In October 2010, Norton suffered a spinal cord injury while playing football for Luther College. Doctors gave him only a 3 percent chance of ever moving or feeling below the neck.
Norton was determined to fight the odds, prompting him to set his first goal of walking across the stage at his graduation. In 2015, after years of rehab and help from his fiancée Emily, he was able to make it across the stage to receive his diploma.
Norton then began working towards a second goal: walking Emily seven yards down the aisle at their wedding. The two would go on to co-author The Seven Longest Yards, detailing their journey. The book would later be adapted into the documentary, 7 Yards: The Chris Norton Story.
Eventually, Chris and Emily would foster their first child, Whittley — who is just seven years younger than them. The Nortons were her 18th placement.
“Emily already had this passion in her heart for children in the foster care system,” Norton said. “She grew up knowing that’s what she wanted to do with her life— to help and serve kids.”
In 2019, the Nortons adopted four sisters — Ava, Lilliana, Isabella and Ariana — who at the time were 8, 6, 4 and 1 years old. Then on June 30, 2021 they adopted Keondre, who they started fostering a year and a half earlier when he weighed only 13 pounds, bringing the total to six children.
Discussing the stigma around children in the foster care system, Norton said, “I would really encourage people to somehow get to know them, whether it’s volunteering or maybe just doing an outing or spending time with them.”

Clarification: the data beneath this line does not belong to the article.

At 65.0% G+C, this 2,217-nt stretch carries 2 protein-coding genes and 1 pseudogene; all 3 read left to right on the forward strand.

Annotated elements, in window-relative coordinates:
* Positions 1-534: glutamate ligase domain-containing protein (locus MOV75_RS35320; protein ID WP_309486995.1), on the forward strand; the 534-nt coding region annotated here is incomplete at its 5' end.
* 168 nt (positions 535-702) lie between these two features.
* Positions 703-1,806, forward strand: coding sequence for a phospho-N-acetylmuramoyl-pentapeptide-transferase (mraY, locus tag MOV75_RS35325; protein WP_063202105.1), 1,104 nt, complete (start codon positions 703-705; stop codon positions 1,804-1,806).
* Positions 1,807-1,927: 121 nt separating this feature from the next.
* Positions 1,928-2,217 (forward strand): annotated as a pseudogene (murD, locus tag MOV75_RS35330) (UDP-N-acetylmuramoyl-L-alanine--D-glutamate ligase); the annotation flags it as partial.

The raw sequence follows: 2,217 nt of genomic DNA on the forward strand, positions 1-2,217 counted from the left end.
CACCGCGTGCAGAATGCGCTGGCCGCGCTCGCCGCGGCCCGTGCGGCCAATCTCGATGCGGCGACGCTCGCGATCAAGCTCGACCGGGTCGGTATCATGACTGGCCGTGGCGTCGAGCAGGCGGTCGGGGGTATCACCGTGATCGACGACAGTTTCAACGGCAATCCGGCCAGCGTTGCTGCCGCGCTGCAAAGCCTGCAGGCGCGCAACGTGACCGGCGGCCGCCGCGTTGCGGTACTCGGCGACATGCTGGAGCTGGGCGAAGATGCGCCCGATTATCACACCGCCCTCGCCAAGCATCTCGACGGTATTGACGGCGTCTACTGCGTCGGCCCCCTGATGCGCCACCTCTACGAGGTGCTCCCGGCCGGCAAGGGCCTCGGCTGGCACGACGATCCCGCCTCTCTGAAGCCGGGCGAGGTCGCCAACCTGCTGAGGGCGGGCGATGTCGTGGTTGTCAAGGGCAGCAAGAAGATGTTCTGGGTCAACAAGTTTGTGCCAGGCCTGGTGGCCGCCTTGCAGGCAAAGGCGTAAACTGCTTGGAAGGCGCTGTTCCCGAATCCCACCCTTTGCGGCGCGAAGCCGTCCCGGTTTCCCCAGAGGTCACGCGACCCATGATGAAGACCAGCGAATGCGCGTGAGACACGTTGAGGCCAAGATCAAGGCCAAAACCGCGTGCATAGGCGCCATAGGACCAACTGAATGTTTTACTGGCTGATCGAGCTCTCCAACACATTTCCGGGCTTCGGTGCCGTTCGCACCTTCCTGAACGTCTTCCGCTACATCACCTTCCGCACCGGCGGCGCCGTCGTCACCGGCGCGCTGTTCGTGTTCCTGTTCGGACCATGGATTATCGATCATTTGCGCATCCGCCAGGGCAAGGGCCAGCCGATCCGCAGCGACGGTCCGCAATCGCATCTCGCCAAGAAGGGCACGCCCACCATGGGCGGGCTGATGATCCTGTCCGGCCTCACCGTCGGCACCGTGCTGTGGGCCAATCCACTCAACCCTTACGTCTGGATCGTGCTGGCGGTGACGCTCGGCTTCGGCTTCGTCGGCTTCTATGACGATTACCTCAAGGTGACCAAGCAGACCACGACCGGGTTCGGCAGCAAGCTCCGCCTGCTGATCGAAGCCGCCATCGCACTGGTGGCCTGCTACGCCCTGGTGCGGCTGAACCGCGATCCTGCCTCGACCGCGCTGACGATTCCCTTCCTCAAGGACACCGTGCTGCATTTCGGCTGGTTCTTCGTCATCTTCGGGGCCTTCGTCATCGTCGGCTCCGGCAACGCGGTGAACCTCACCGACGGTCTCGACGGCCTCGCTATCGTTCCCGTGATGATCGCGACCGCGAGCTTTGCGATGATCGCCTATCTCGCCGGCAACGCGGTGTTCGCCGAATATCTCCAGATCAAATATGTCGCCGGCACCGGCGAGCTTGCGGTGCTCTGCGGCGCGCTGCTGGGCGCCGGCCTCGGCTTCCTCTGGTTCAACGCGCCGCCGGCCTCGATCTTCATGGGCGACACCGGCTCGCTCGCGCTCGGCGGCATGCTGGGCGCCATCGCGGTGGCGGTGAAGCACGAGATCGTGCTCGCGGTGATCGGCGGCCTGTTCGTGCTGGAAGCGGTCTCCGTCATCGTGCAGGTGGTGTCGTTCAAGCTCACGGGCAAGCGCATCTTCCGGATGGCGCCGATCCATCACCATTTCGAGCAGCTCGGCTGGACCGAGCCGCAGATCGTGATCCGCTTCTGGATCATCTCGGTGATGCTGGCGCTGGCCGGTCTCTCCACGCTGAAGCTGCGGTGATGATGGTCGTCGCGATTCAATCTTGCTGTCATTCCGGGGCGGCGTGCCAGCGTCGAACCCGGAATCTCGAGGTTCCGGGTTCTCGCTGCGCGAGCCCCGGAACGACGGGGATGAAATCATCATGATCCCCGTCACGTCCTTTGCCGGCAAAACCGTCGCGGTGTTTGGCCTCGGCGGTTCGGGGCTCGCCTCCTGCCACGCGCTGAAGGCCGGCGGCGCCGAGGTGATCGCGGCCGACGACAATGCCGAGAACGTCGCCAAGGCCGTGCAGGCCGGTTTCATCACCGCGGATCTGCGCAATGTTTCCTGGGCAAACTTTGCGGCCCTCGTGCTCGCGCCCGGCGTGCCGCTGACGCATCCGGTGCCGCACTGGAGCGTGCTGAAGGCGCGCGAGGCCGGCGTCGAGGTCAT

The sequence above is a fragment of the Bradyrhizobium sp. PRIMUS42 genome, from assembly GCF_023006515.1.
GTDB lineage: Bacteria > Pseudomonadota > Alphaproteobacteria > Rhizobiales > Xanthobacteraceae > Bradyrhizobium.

Adopt America Network, based in Toledo, was established in 1983 by Richard Ransom — the founder of Hickory Farms.
With a goal of helping families interested in adopting children from the foster care system. The organization assists over 300 children and 500 families a year. From 2016 to 2020, it placed 310 children into adoptive homes.
Each year, Adopt America Network holds the Home For Good Gala where it awards the Richard K. Ransom Award. The Nortons are this year’s recipients.
“Chris and his wife Emily have adopted 6 kids from foster care. They are committed to helping kids grow up in families. That is Adopt America’s mission,” Wendy Spoerl, president of Adopt America Network, said. “We give the award to individuals and organizations that reflect the life’s work of our founder Richard Ransom.”
Previous Ransom Award recipients include Jamie Farr, The Dave Thomas Foundation for Adoption and Ohio Lt. Gov. Jon Husted.
The 2021 Home For Good Gala takes place Saturday, November 13 at Parkway Place, 2592 Parkway Plaza, Maumee. The event begins with a champagne reception at 5:30 pm, followed by a formal dinner. Tickets are $150 for a single seat and available online at adoptamericanetwork.org.